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J. R. Wang, S. H. Melfi, P. Racette, D. N. Whitemen, L. A. Chang, R. A. Ferrare, K. D. Evans, and F. J. Schmidlin

Abstract

Simultaneous measurements of atmospheric water vapor were made by the Millimeter-wave Imaging Radiometer (MIR), Raman lidar, and rawinsondes. Two types of rawinsonde sensor packages (AIR and Vaisala) were carried by the same balloon. The measured water vapor profiles from Raman lidar, and the Vaisala and AIR sondes were used in the radiative transfer calculations. The calculated brightness temperatures were compared with those measured from the MIR at all six frequencies (89, 150, 183.3 ± 1, 183.3 ±3, 183.3 ±7, and 220 GHz). The results show that the MIR-measured brightness temperatures agree well (within ±K) with those calculated from the Raman lidar and Vaisala measurements. The brightness temperatures calculated from the AIR sondes differ from the MIR measurements by as much as 10 K, which can be attributed to low sensitivity of the AIR sondes at relative humidity less than 20%. Both calculated and the MIR-measured brightness temperatures were also used to retrieve water vapor profiles. These retrieved profiles were compared with those measured by the Raman lidar and rawinsondes. The results of these comparisons suggest that the MIR can measure the brightness of a target to an accuracy of at most ±K and is capable of retrieving useful water vapor profiles.

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B. B. Demoz, D. O’C. Starr, K. D. Evans, A. R. Lare, D. N. Whiteman, G. Schwemmer, R. A. Ferrare, J. E. M. Goldsmith, and S. E. Bisson

Abstract

Detailed observations of the interactions of a cold front and a dryline over the central United States that led to dramatic undulations in the boundary layer, including an undular bore, are investigated using high-resolution water vapor mixing ratio profiles measured by Raman lidars. The lidar-derived water vapor mixing ratio profiles revealed the complex interaction between a dryline and a cold-frontal system. An elevated, well-mixed, and deep midtropospheric layer, as well as a sharp transition (between 5- and 6-km altitude) to a drier region aloft, was observed. The moisture oscillations due to the undular bore and the mixing of the prefrontal air mass with the cold air at the frontal surface are all well depicted. The enhanced precipitable water vapor and roll clouds, the undulations associated with the bore, the strong vertical circulation and mixing that led to the increase in the depth of the low-level moist layer, and the subsequent lifting of this moist layer by the cold-frontal surface, as well as the feeder flow behind the cold front, are clearly indicated.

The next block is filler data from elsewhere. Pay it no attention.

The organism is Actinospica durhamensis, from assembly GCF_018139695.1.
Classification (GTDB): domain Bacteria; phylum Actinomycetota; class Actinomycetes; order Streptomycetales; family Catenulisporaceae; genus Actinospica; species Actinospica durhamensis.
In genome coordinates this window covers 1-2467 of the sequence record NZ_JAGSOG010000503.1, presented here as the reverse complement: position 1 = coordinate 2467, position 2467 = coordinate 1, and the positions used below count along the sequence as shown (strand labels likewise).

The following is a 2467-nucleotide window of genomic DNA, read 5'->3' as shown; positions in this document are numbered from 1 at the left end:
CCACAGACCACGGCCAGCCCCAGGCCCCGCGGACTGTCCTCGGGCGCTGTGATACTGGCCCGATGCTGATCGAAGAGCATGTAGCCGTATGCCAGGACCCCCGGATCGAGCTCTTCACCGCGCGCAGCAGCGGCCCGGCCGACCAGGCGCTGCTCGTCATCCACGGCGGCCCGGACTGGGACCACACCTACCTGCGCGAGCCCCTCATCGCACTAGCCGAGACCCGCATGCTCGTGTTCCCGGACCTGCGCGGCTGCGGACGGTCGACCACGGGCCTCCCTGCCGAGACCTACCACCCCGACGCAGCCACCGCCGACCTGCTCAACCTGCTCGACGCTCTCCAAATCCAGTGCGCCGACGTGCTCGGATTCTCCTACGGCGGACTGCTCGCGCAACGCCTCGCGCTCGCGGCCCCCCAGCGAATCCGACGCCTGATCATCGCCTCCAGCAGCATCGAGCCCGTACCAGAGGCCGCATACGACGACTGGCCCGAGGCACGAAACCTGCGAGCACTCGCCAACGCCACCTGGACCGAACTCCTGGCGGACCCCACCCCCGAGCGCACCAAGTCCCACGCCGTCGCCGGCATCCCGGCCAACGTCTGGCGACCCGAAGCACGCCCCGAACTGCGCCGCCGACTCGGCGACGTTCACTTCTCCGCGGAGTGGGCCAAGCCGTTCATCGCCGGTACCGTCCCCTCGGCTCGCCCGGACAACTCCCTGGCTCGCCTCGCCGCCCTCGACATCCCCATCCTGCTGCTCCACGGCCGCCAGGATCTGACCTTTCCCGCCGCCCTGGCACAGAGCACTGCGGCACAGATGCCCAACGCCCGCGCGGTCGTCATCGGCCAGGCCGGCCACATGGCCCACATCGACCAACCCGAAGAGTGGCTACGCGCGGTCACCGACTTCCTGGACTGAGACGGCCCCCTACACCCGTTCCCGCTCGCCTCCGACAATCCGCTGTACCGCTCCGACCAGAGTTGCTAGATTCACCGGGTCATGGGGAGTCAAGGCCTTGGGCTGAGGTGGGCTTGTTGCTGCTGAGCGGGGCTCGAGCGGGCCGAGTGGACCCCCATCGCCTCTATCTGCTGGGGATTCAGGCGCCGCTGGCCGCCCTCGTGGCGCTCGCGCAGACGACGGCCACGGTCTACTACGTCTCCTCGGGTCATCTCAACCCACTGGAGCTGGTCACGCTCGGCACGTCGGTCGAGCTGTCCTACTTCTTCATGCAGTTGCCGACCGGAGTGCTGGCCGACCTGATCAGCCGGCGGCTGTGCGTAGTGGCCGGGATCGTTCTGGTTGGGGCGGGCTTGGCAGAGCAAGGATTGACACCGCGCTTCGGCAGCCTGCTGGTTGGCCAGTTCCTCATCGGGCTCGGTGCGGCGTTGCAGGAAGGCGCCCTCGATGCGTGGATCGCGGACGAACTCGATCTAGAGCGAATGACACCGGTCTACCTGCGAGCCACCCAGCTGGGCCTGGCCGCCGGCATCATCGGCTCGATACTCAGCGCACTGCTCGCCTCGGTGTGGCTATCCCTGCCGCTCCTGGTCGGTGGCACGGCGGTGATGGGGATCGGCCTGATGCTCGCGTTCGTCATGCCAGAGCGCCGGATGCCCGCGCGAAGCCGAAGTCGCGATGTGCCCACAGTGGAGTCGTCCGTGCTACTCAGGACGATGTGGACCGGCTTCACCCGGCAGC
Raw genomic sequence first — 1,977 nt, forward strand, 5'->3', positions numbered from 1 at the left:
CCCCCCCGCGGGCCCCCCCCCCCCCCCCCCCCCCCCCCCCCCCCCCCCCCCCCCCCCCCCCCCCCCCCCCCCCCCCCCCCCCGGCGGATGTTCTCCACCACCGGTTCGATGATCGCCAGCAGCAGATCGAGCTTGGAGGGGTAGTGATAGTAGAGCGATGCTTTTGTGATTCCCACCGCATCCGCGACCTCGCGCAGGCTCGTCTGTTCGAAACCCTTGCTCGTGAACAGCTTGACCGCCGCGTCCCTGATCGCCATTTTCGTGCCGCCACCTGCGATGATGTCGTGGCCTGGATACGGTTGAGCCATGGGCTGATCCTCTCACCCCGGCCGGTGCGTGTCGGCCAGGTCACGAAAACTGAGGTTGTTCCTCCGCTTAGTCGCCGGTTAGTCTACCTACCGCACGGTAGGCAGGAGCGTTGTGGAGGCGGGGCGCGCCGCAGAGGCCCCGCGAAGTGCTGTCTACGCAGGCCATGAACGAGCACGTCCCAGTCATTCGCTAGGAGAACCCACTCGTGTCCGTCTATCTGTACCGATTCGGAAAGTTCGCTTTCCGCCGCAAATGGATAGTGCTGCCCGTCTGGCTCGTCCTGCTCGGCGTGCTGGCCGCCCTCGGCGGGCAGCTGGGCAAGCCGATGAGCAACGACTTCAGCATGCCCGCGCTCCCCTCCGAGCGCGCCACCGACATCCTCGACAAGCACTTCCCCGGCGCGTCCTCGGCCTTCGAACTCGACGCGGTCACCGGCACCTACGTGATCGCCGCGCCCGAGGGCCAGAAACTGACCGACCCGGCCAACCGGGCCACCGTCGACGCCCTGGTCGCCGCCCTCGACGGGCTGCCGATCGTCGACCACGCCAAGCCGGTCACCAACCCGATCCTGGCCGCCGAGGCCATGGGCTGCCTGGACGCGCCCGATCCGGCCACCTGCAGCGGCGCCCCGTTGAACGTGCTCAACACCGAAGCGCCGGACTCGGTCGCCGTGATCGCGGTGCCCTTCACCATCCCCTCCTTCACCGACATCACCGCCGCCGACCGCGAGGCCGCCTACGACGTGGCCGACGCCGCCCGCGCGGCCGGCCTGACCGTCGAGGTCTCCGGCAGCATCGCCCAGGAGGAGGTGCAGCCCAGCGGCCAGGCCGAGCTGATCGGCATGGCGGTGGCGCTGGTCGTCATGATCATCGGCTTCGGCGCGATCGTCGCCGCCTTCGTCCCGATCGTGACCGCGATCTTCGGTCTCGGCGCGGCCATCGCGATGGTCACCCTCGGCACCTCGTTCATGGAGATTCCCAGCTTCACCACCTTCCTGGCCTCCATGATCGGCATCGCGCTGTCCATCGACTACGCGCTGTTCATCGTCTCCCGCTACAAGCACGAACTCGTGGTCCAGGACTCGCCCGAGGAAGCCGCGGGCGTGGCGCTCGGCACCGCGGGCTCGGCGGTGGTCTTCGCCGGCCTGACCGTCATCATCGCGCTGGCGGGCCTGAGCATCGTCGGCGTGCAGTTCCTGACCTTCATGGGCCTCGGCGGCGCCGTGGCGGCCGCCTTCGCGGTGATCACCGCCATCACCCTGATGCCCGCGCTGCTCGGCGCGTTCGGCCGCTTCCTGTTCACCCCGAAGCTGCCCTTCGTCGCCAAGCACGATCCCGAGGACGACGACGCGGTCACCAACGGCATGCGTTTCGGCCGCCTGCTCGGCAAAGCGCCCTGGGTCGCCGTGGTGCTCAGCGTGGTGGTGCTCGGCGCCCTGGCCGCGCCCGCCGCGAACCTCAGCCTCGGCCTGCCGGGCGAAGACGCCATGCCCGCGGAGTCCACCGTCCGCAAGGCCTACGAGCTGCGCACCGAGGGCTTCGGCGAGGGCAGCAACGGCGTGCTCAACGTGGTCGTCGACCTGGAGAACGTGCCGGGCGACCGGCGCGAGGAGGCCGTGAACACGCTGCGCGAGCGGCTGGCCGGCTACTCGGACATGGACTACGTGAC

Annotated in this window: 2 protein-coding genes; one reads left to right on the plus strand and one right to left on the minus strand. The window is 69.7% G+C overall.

A synthesis of the Raman lidar–measured water vapor mixing ratio profiles, satellite, radiometer, tower, and Oklahoma Mesonet data indicated that the undular bore was triggered by the approaching cold front and propagated south-southeastward. The observed and calculated bore speeds were in reasonable agreement. Wave-ducting analysis showed that favorable wave-trapping mechanisms existed; a low-level stable layer capped by an inversion, a well-mixed midtropospheric layer, and wind curvature from a low-level jet were found.

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D. N. Whiteman, B. Demoz, K. Rush, G. Schwemmer, B. Gentry, P. Di Girolamo, J. Comer, I. Veselovskii, K. Evans, S. H. Melfi, Z. Wang, M. Cadirola, B. Mielke, D. Venable, and T. Van Hove

Abstract

The NASA Goddard Space Flight Center (GSFC) Scanning Raman Lidar (SRL) participated in the International H2O Project (IHOP), which occurred in May and June 2002 in the midwestern part of the United States. The SRL received extensive optical modifications prior to and during the IHOP campaign that added new measurement capabilities and enabled unprecedented daytime water vapor measurements by a Raman lidar system. Improvements were also realized in nighttime upper-tropospheric water vapor measurements. The other new measurements that were added to the SRL for the IHOP deployment included rotational Raman temperature, depolarization, cloud liquid water, and cirrus cloud ice water content. In this first of two parts, the details of the operational configuration of the SRL during IHOP are provided along with a description of the analysis and calibration procedures for water vapor mixing ratio, aerosol depolarization, and cirrus cloud extinction-to-backscatter ratio. For the first time, a Raman water vapor lidar calibration is performed, taking full account of the temperature sensitivity of water vapor and nitrogen Raman scattering. Part II presents case studies that permit the daytime and nighttime error statistics to be quantified.